In Praise of the Incomplete Leader: HBR Must Reads on Leadership Review #10

Leaders are incomplete. It is as simple as that. In fact, Ancona, Malone, Orlikowski, and Senge posit that it is the flailing attempts by leaders to be and appear perfect that lead to the failings of most leaders. The authors go to discuss the burdensome dichotomy of perfection that leaders often face when trying to meet the expectations of the “the flawless being at the top who has it all figured out” and trying to remain confident in the eyes of the public while, in truth, wresting with great uncertainty. Instead, the authors propose four interrelated skills that leaders should keep in balance to the best extent possible and leverage others, throughout the organization, to fill in key areas where they are unable to do so, either by ability or by choice.

“The sooner organizations stop trying to be all things to all people, the better off their organizations will be. ”Ancona, Malone, Orlikowski, and Senge

Four Leadership Capabilities of Incomplete Leaders

  1. Sensemaking: Constantly understanding changes in the business environment and interpreting their ramification for the industry and company.
  2. Relating: Building trusting relationships, balancing advocacy (explaining viewpoints) with inquiry (listening to understand others’ viewpoints), and cultivating networks of supportive confidants.
  3. Visioning: Creating credible and compelling images of a desired future that people in the organization want to create together.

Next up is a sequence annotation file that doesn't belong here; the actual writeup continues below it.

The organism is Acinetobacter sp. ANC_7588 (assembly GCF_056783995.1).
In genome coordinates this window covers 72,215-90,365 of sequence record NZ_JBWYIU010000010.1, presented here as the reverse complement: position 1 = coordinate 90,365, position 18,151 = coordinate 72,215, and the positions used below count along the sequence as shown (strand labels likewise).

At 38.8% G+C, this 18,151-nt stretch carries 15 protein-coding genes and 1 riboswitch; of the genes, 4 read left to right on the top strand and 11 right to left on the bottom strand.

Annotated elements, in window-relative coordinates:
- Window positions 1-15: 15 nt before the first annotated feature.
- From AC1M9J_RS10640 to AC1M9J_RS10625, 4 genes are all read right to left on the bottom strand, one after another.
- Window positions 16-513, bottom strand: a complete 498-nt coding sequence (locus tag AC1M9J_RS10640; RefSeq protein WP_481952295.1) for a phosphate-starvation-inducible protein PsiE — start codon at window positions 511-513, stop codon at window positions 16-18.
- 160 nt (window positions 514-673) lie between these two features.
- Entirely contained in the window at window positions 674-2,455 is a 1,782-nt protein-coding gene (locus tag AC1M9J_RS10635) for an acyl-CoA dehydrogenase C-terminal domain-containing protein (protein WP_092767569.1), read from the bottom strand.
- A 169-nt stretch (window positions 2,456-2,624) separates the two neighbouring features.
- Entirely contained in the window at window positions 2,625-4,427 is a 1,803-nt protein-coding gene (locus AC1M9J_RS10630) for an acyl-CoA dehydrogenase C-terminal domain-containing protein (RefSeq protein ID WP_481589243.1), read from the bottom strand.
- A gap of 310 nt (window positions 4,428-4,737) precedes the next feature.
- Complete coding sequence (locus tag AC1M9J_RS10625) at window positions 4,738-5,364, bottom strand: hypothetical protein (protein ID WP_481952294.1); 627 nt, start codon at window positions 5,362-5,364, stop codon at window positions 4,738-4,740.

4. Inventing: Creating new ways of approaching tasks or overcoming seemingly insurmountable problems to turn visions into reality.

The key to authentic leadership is in the maintenance of one’s authenticity. George, Sims, McLean, and Mayer also highlight the importance of building extraordinary support teams to help leaders stay on course and integrating one’s life such that leaders can maintain a sense of self no matter where they are.

Distributed Leadership

The key word in this theory is “incomplete”, or in other words, imperfect. It requires a letting go of the “myth of the complete leader” and embracing one’s strengths while leveraging others, as needed. Theoretically the shift to becoming an incomplete leader will keep leaders off the ledge of pursuing perfection and more deeply engaged in their unique combination of leadership capabilities, simply by not trying to be someone that they are not. This then allows the leader to operate in their best leadership capability while engaging and leveraging others in theirs, or what the authors call distributed leadership.  Distributed leadership is seen as more practical in a global market; “In today’s world, the executive’s job is no longer to command and control, but to cultivate and coordinate the actions of others at all levels of the organization.”

“Leadership can’t keep hiring and promoting like-minded people in the name of organizational fit and expect to compete in a diverse global economy. ” Tandemspring

The incomplete leader offers a welcome shift in the paradigm of leadership. It is not that others have not supported a similar shift (e.g., Crucibles of Leadership, Level 5 Leadership, Authentic Leadership, etc.), however, Ancona, Malone, Orlikowski, and Senge offer a comprehensive rationale that truly speaks to the context of leadership in modern times, not only from the perspective of a global economy, but also the myth of modern institutional leaders in an post-industrialized world. The four leadership capacities seem reasonable enough and they are in fact defined as strengths.